New media environments have challenged the legitimacy of incumbent cross-media ownership laws, but one does have to wonder if the way to a more globally competitive media conglomerate would not be best achieved by relaxing foreign investment restrictions, no matter how unpalatable that may be.

In other words, despite ideological resistance in Korea to opening up the media industry to foreign players, this may provide an avenue of providing greater diversity in the Korean media while not restricting plurality and freedom of speech. This is particularly the case in Korea where censorship law are stricter than in many other democracies, and a further concentration of power in the media – and big business groups in general – is precisely what successive administrations have been fighting to reform.

The Japan International Contents Festival gets underway at the end of this month running from 30 September through 28 October.

While more than 10 days shorter than last year’s ‘festa’, CoFesta 2008 still brings together individual markets and festivals across games, animation, characters, broadcast, film, and music content.

Check out the English version of CoFesta’s website.

Just some facts in this post – and apologies for the delay.

According to figures released in April by the Australian Bureau of Statistics (ABS), Australian-based game developers received $A116.9 million in revenue over the 2006/07 financial year.

The ABS data indicated that as of June 2007 there were 1,431 employees in the local industry, which indicates considerable growth from 9 months earlier in September 2006 when employees stood at 1,024.

Confirming the status of the industry as a service exporter, ABS figures showed that 92 per cent of developers’ revenue came from non-resident clients over the 2006-07 financial year.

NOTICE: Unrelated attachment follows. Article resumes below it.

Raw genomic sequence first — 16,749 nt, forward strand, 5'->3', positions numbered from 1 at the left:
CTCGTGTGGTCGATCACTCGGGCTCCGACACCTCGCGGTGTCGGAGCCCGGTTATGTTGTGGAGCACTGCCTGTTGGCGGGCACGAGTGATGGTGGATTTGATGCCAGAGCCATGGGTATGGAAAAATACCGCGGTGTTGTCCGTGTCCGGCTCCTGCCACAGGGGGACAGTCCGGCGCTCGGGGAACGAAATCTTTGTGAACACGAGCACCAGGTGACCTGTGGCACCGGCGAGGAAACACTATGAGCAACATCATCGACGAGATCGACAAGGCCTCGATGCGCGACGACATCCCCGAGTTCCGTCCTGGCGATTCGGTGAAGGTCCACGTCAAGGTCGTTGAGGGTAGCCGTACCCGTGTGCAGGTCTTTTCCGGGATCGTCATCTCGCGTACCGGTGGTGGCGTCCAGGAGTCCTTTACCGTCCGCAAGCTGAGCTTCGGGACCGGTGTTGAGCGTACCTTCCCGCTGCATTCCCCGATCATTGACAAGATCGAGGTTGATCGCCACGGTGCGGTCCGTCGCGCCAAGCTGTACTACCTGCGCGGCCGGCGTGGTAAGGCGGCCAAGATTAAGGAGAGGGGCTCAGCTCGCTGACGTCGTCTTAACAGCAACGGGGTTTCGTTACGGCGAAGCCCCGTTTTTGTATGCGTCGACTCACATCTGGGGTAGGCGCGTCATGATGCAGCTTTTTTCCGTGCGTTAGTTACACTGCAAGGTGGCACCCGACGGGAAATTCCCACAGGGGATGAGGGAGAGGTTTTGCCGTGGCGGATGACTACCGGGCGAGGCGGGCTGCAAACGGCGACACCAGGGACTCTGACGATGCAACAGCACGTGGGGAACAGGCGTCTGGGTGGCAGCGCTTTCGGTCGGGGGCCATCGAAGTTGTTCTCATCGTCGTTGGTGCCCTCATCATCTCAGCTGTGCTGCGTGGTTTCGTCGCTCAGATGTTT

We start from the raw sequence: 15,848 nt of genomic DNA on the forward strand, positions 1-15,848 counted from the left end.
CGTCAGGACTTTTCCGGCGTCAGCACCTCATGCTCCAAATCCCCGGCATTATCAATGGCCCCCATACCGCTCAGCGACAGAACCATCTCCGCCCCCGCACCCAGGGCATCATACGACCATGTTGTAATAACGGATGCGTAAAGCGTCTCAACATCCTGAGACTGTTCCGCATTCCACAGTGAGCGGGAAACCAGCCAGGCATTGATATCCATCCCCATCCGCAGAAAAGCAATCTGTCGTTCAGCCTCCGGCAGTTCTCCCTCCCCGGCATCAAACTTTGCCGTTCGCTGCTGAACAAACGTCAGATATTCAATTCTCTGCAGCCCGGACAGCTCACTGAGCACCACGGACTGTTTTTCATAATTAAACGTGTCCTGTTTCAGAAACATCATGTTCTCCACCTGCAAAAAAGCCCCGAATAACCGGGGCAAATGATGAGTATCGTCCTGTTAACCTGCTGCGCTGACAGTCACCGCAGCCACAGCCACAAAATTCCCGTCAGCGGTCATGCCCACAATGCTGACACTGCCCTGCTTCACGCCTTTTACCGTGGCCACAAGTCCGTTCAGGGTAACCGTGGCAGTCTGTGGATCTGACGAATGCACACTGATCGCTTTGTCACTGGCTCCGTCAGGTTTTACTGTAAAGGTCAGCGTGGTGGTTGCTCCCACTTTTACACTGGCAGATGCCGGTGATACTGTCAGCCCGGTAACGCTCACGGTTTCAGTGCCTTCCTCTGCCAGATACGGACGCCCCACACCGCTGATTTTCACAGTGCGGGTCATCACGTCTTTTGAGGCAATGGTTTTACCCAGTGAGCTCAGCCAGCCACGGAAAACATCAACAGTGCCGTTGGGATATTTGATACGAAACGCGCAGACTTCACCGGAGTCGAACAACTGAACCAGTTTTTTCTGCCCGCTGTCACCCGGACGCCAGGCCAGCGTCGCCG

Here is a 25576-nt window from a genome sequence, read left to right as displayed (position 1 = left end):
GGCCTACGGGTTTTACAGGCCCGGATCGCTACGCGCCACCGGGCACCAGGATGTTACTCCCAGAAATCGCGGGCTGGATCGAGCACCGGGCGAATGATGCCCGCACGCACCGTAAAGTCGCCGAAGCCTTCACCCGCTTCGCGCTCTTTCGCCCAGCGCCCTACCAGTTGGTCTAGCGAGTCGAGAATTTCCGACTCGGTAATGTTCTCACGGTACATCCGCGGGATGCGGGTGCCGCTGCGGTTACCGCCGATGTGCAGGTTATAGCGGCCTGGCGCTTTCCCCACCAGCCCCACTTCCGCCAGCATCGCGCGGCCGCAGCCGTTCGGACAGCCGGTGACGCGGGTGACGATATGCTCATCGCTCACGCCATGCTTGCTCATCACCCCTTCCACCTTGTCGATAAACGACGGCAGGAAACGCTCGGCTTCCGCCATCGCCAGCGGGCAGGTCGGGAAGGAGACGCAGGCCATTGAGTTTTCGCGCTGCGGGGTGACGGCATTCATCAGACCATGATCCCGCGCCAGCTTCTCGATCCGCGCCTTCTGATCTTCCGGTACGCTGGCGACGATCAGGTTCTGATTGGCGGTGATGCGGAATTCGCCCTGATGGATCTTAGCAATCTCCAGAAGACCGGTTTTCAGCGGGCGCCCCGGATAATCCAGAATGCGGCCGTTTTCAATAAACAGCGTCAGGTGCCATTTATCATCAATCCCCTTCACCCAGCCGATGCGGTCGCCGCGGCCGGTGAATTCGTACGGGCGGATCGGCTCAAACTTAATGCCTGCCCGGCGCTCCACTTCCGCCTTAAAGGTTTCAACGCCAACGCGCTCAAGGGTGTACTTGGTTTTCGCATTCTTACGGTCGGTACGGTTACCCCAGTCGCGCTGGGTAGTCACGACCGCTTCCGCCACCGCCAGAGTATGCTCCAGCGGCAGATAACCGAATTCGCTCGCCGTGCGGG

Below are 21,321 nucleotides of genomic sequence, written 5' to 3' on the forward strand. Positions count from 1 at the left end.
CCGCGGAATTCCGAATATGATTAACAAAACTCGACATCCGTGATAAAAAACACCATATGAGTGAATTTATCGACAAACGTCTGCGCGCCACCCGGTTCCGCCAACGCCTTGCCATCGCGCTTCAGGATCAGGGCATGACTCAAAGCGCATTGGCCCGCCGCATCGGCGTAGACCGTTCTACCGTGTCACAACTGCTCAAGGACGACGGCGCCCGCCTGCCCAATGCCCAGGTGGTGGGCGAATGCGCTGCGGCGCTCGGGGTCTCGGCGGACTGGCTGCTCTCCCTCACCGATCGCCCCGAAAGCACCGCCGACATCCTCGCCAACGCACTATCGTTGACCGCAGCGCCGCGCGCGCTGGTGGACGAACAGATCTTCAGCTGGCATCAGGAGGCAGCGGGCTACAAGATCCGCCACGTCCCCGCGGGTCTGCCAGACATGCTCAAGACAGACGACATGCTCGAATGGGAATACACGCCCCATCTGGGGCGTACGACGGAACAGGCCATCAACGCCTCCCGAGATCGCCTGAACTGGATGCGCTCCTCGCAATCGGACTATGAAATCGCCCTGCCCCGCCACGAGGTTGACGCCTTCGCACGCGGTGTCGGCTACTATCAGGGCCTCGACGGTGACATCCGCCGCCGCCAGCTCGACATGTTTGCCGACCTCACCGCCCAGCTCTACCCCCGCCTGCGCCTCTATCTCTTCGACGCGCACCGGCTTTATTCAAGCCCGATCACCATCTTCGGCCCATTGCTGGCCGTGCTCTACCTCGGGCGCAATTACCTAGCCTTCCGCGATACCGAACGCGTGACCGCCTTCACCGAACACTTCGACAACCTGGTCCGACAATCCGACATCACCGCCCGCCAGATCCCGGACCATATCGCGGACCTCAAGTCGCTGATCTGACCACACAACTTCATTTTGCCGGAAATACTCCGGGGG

In contrast, sales of game hardware and software in Australia reached A$1.32 billion in 2007, surpassing box office revenue, with software sales accounting for approximately A$750 million of this.

Outsourcing and downsizing is a common theme in media as it is in most industries. But the announcement from Fairfax in Australia that it will be cutting 550 jobs raises the familiar question of whether the quality of news can remain the same with fewer journalists (see article in The Australian Fairfax sheds 550 jobs and quality journalism).

The clear response to the announcement has been concern that editorials, and in particular investigatory journalism will suffer, reducing the “fourth estate’s” ability to act as society’s monitor and watchdog over business and government.

The move towards outsourcing news stories – particularly foreign news – to news agencies and wire services such as AP, Reuters, and Bloomberg has been a trend for a long time. How often have you scanned several news sources only to find the same news verbatim?

Ironically, in the past, newspapers’s adoption of new information technologies was used to rationalise the posting of reporters around the world, as they could report back instantly (don’t take my word on this). These communications technologies however have resulted in a far more centralised production process where a few companies distribute reports to newspapers around the world.

Evidently, outsourcing of articles to syndicated news agencies can result in a reduced variety of available ‘news’ products. But a few things worth noting are: